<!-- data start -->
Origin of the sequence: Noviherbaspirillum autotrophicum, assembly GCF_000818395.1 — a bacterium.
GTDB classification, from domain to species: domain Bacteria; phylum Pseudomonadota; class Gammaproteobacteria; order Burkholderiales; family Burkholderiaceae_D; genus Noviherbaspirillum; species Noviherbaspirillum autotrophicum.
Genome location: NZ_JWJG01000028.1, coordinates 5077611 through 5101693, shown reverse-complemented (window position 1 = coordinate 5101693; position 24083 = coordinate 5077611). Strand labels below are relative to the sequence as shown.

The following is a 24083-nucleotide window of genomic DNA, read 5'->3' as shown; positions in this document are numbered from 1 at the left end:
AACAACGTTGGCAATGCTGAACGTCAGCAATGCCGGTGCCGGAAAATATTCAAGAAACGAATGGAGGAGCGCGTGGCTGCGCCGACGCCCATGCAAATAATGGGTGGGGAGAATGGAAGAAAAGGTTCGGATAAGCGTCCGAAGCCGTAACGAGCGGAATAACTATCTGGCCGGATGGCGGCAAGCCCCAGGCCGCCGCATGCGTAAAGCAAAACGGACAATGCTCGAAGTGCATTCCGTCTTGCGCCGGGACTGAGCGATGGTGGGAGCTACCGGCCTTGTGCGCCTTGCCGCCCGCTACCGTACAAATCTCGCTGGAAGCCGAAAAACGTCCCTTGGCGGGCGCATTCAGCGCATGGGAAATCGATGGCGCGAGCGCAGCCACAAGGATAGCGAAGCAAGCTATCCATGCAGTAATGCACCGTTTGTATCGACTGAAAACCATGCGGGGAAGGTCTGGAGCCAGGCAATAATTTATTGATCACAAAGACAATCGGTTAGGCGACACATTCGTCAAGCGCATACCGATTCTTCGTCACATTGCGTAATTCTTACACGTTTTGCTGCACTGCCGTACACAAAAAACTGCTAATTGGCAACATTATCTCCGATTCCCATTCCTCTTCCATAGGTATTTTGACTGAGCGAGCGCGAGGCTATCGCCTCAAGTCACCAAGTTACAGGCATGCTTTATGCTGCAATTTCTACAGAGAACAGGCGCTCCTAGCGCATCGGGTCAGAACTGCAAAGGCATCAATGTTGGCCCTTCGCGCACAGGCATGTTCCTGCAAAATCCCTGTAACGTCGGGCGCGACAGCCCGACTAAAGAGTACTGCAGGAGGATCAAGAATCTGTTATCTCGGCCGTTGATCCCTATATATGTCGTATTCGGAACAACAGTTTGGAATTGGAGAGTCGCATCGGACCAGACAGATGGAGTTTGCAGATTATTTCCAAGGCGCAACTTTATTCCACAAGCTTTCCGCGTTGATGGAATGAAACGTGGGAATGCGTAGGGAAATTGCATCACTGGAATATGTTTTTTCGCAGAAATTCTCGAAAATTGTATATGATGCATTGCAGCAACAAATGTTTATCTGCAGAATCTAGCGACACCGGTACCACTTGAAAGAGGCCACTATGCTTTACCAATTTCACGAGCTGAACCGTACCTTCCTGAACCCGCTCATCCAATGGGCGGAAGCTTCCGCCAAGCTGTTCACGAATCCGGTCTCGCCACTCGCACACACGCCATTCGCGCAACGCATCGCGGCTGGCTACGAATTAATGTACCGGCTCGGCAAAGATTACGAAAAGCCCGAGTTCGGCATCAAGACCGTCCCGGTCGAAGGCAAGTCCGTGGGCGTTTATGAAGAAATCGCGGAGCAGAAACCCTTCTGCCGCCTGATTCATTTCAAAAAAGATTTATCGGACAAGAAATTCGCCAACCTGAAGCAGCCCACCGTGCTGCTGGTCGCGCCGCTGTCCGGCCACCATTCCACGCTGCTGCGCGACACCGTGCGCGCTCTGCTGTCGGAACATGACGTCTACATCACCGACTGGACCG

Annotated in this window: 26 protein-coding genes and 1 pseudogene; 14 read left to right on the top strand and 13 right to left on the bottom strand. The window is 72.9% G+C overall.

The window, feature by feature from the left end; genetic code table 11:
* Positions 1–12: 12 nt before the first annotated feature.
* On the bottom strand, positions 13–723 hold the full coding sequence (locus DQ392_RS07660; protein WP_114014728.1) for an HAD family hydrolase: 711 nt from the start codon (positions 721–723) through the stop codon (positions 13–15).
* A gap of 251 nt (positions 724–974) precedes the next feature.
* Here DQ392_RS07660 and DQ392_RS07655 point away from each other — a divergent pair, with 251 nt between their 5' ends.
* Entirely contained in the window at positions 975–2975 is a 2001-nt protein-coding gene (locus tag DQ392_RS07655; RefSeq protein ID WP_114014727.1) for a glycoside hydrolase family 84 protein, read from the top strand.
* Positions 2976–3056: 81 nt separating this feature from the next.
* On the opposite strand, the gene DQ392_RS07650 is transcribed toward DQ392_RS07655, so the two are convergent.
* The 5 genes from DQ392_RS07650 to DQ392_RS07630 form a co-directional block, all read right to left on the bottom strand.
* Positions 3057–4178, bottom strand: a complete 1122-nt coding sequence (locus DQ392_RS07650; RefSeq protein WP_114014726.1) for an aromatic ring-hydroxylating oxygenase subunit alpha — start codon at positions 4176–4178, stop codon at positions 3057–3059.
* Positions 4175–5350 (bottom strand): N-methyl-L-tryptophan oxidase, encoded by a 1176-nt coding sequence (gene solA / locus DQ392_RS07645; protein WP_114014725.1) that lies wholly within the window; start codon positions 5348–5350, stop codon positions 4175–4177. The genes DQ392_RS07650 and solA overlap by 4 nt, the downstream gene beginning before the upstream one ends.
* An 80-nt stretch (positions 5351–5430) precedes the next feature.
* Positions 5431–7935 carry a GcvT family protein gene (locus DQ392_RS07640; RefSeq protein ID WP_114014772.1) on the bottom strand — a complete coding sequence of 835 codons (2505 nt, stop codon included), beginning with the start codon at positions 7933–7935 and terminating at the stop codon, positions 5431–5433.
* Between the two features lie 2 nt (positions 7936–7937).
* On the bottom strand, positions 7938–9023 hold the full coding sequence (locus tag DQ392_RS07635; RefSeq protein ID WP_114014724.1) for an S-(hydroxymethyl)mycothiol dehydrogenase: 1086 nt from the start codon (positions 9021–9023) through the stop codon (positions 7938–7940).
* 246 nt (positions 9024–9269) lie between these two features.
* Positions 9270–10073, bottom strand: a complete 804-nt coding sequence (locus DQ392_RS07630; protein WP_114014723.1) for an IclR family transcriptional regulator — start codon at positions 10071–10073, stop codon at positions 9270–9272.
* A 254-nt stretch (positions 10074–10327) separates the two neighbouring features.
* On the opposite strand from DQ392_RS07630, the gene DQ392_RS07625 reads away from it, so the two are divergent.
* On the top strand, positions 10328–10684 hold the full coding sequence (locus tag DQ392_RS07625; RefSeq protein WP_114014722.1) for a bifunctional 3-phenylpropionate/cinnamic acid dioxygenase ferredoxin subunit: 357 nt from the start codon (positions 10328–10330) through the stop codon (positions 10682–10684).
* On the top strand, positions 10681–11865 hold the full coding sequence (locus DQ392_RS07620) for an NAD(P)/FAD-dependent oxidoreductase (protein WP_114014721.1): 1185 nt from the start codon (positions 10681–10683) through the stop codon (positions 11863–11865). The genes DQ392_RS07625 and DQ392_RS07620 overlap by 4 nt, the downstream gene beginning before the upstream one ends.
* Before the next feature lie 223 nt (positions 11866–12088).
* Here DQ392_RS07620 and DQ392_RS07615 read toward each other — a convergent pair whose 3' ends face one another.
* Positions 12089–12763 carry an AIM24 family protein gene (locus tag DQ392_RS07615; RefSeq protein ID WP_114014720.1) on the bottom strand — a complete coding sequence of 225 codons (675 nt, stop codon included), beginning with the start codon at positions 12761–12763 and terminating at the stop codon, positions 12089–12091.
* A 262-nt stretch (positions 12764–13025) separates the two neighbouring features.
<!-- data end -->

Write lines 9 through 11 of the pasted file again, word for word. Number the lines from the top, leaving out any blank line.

* On the bottom strand, positions 13–723 hold the full coding sequence (locus DQ392_RS07660; protein WP_114014728.1) for an HAD family hydrolase: 711 nt from the start codon (positions 721–723) through the stop codon (positions 13–15).
* A gap of 251 nt (positions 724–974) precedes the next feature.
* Here DQ392_RS07660 and DQ392_RS07655 point away from each other — a divergent pair, with 251 nt between their 5' ends.